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How To: DIY Music Server Using FreeNAS, SlimNAS and an H-P T5700

Originally published July 21, 2008 at

By: Michael Graves

Date: July 21, 2008

From my first exposure to Slim Device’s original SliMP3 back in 2003 I was taken with the idea of streaming music throughout my house. The designers approach to this task I found very interesting. They literally give away an open source media streaming software intended for use on a file server. Then run their business by selling a dedicated hardware device to interface the music stream to a traditional stereo system.

SliMP3 has over the years through several generations of hardware. They presently offer three different devices;

  • Squeezebox Classic – the 3rd generation of the original SliMP3 with a simple remote control and large vacuum fluorescent display
  • Squeezebox Duet – a variant on the Squeezebox with that trades the fluorescent display for a more elaborate remote control with a color LCD status display
  • Transporter – a beautiful, seriously high-end streaming music interface for those who suffer audiophile tendencies

One of the nicer things about the Squeezebox is that several can be set to play the same music in sync, or set to play entirely different playlists. This can be handy, addressing the needs of both the common dinner party and a multi-faceted Halloween haunted house. Around my home we have accumulated three of the classic Squeezeboxes, and are on-plan to purchase two more.

All Slim Devices products source their music streams from the same open source server software. This software, written in Perl, was once known as “Slim Server” but from the release of v7.0 has been renamed “SqueezeCenter.” Slim Devices provides releases for Windows, Macintosh and Linux hosts.

The SqueezeCenter Web GUI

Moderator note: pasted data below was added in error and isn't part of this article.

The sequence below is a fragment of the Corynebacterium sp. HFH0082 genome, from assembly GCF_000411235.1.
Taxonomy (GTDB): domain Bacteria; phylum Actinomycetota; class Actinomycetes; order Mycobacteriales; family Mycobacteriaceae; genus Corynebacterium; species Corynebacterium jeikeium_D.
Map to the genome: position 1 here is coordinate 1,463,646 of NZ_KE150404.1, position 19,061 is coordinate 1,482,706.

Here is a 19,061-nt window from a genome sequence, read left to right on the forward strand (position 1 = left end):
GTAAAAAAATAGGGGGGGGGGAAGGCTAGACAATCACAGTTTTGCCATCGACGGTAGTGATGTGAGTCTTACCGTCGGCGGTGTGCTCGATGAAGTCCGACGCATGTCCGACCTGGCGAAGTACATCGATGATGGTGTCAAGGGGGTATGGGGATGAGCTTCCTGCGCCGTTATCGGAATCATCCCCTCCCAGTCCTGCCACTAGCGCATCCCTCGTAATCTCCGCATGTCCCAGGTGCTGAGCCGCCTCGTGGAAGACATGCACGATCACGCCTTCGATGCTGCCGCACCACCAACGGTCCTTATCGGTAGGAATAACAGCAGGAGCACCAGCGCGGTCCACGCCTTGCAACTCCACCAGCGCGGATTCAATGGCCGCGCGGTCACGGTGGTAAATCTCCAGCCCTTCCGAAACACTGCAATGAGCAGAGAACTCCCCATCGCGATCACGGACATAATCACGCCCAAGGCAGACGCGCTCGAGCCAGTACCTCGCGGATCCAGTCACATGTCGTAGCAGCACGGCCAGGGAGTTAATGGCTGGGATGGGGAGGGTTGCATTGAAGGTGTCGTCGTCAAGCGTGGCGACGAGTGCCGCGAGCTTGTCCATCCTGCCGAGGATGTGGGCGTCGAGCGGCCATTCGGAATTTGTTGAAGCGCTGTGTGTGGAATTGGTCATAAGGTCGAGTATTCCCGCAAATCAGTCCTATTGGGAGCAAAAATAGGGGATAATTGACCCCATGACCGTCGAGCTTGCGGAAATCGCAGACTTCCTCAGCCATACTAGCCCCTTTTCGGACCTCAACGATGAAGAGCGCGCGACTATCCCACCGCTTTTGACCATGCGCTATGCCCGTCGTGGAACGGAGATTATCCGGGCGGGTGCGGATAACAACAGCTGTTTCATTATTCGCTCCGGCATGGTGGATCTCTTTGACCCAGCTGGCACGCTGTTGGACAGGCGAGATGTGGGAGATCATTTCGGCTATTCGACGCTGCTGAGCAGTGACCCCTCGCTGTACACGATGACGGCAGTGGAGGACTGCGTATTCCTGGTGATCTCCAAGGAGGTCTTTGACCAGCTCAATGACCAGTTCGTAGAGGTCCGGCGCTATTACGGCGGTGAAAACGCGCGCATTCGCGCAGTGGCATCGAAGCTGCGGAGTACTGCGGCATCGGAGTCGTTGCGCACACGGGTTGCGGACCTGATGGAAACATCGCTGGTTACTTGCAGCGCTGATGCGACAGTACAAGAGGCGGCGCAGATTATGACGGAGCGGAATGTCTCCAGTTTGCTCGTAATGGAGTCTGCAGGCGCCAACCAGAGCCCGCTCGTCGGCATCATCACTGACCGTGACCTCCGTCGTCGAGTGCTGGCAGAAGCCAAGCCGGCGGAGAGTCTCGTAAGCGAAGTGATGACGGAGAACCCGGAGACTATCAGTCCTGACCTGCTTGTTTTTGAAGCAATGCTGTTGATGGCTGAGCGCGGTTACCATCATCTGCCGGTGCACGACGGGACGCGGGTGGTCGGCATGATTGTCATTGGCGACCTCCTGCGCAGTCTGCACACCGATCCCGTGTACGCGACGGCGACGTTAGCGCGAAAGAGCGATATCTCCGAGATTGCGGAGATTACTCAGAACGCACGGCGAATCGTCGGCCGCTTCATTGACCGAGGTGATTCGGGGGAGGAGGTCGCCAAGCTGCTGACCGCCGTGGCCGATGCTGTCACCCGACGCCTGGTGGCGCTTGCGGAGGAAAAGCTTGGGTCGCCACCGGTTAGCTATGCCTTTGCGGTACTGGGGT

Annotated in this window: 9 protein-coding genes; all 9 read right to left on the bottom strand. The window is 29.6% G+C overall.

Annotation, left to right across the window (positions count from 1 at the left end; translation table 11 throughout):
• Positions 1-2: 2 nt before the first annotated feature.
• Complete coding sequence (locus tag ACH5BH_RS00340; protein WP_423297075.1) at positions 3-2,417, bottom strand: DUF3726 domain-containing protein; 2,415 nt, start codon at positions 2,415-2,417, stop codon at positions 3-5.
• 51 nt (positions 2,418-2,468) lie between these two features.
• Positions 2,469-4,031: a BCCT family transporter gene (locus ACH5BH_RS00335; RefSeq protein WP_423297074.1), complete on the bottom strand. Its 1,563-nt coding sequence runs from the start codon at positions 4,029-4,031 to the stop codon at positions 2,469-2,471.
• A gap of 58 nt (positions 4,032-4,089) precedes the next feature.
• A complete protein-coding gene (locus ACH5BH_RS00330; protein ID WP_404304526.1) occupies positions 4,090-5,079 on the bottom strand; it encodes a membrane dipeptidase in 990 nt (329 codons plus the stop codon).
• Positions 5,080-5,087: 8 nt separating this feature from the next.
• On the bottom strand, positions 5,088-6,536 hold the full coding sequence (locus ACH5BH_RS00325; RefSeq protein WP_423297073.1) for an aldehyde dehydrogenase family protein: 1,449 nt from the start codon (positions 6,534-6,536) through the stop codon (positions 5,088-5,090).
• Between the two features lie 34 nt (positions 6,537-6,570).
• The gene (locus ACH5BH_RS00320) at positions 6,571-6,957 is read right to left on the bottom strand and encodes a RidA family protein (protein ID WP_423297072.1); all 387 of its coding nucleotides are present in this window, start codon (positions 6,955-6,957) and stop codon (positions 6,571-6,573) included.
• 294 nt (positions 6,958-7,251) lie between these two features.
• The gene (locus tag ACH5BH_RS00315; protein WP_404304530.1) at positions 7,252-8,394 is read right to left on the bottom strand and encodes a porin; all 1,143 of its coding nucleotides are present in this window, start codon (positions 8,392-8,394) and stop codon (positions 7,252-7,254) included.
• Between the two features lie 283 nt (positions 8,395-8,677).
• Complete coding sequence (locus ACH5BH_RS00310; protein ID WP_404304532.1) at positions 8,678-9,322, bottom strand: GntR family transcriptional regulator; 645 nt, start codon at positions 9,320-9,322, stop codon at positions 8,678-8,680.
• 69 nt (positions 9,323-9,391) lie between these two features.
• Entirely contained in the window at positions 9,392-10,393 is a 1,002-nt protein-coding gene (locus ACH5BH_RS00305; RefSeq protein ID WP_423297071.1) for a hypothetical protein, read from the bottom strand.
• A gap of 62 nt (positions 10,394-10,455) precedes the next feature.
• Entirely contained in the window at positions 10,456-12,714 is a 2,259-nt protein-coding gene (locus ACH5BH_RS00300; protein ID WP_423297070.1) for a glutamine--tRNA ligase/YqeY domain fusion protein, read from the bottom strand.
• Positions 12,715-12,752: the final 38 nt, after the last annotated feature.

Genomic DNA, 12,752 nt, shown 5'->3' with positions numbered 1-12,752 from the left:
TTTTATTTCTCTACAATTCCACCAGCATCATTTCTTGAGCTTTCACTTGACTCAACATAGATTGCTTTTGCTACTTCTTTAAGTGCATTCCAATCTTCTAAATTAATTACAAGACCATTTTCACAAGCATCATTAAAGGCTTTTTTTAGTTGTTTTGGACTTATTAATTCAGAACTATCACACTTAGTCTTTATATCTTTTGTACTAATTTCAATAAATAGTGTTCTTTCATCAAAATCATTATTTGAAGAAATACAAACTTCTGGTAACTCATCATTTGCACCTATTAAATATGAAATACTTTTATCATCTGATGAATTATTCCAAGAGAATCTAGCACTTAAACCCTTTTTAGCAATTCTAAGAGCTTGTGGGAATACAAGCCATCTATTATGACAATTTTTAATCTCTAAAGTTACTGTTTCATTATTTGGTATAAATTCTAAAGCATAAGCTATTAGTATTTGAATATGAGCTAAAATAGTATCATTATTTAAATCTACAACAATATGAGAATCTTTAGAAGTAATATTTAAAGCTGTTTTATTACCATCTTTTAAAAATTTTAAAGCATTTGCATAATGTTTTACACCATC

They also offer a release built specifically for the Infrant ReadyNAS. The idea that the server was embedded on a NAS device seems truly ideal. Voluminous RAID storage to serve & protect the music just makes sense. It certainly makes more sense than my recent situation, which was keeping a Pentium4 2.8 GHz PC running 24/7 just to serve music. In contrast, the NAS approach consumes less power, generates less heat, less noise, and takes less space.

There was only one problem. ReadyNAS would not have been my personal choice of NAS. I prefer a less expensive, more DIY approach. To that end I have long used FreeNAS around my home office. FreeNAS is open source based on BSD and takes advantage of the GUI framework developed for the m0n0wall router project.

Happily, others share my opinion of FreeNAS. Early in 2007 Michael Herger ported the SqueezeCenter software to create an installable plug-in for FreeNAS.

This Post Has 7 Comments
  1. I can’t find a 40 pin IDE cable anywhere, and neither can I find a hard disk so…

    Are you sure you didn’t mean a 44 pin?
    If it was a 40 pin, can you give me the models of the HDD and IDE cable?

  2. Nice post.
    You have done a thorough job of explaining a step-by-step process to set up a combo that I had my eye on for some time now – I will definitely use it for a reference 🙂

  3. Great article. I just built a similar system using the VortexBox linux distro. It has more features then FreeNAS including auto CD ripping.

  4. Great article, I have purchased a T5700, an SATA->IDE converter and a SODIMM of 512MB. However I wonder what the recommended HDD is, since I read somewhere that the power of the IDE connection is quite limited. Any suggestions would be welcome (brand, type, size)!

    1. I’m reasonably certain that any 2.5″ IDE HD can be powered from the IDE connector. I’m not certain if a 2.5″ SATA HD requires a separate power connection. If it does then anything you can rig up will surely work. The power requirements of HD has been steadily declining as each new generation of HD comes along.

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